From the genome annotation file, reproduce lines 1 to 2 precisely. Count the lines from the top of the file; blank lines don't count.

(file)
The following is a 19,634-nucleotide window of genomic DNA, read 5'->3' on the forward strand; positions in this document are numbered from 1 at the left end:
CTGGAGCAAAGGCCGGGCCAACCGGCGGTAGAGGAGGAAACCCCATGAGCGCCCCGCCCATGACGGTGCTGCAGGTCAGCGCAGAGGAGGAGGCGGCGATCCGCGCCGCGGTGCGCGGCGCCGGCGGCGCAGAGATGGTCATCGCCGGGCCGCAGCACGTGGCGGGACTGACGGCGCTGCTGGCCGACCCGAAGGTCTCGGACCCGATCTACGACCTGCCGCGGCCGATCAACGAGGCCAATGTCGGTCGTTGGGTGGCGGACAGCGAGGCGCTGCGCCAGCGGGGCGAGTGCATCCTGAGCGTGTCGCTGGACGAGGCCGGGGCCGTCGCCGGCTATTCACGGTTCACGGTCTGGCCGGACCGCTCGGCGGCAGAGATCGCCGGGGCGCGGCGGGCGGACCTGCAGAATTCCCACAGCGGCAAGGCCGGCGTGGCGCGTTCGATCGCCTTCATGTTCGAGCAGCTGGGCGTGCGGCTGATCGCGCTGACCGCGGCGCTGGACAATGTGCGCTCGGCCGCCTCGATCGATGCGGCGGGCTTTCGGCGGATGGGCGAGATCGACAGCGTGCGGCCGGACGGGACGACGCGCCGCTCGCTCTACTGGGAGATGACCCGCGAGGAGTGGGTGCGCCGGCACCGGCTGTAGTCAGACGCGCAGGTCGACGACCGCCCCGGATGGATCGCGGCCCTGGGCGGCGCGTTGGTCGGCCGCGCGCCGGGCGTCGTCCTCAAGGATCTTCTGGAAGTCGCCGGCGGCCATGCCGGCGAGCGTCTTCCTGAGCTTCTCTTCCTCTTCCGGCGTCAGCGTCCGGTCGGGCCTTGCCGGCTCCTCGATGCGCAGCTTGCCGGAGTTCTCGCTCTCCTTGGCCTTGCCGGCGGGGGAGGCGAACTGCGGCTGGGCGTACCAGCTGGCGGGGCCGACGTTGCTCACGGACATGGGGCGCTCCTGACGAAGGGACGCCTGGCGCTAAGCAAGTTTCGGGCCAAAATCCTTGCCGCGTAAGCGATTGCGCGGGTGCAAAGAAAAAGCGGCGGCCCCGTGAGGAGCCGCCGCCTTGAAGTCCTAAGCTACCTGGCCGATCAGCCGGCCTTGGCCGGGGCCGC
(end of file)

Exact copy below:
The following is a 19,634-nucleotide window of genomic DNA, read 5'->3' on the forward strand; positions in this document are numbered from 1 at the left end:
CTGGAGCAAAGGCCGGGCCAACCGGCGGTAGAGGAGGAAACCCCATGAGCGCCCCGCCCATGACGGTGCTGCAGGTCAGCGCAGAGGAGGAGGCGGCGATCCGCGCCGCGGTGCGCGGCGCCGGCGGCGCAGAGATGGTCATCGCCGGGCCGCAGCACGTGGCGGGACTGACGGCGCTGCTGGCCGACCCGAAGGTCTCGGACCCGATCTACGACCTGCCGCGGCCGATCAACGAGGCCAATGTCGGTCGTTGGGTGGCGGACAGCGAGGCGCTGCGCCAGCGGGGCGAGTGCATCCTGAGCGTGTCGCTGGACGAGGCCGGGGCCGTCGCCGGCTATTCACGGTTCACGGTCTGGCCGGACCGCTCGGCGGCAGAGATCGCCGGGGCGCGGCGGGCGGACCTGCAGAATTCCCACAGCGGCAAGGCCGGCGTGGCGCGTTCGATCGCCTTCATGTTCGAGCAGCTGGGCGTGCGGCTGATCGCGCTGACCGCGGCGCTGGACAATGTGCGCTCGGCCGCCTCGATCGATGCGGCGGGCTTTCGGCGGATGGGCGAGATCGACAGCGTGCGGCCGGACGGGACGACGCGCCGCTCGCTCTACTGGGAGATGACCCGCGAGGAGTGGGTGCGCCGGCACCGGCTGTAGTCAGACGCGCAGGTCGACGACCGCCCCGGATGGATCGCGGCCCTGGGCGGCGCGTTGGTCGGCCGCGCGCCGGGCGTCGTCCTCAAGGATCTTCTGGAAGTCGCCGGCGGCCATGCCGGCGAGCGTCTTCCTGAGCTTCTCTTCCTCTTCCGGCGTCAGCGTCCGGTCGGGCCTTGCCGGCTCCTCGATGCGCAGCTTGCCGGAGTTCTCGCTCTCCTTGGCCTTGCCGGCGGGGGAGGCGAACTGCGGCTGGGCGTACCAGCTGGCGGGGCCGACGTTGCTCACGGACATGGGGCGCTCCTGACGAAGGGACGCCTGGCGCTAAGCAAGTTTCGGGCCAAAATCCTTGCCGCGTAAGCGATTGCGCGGGTGCAAAGAAAAAGCGGCGGCCCCGTGAGGAGCCGCCGCCTTGAAGTCCTAAGCTACCTGGCCGATCAGCCGGCCTTGGCCGGGGCCGC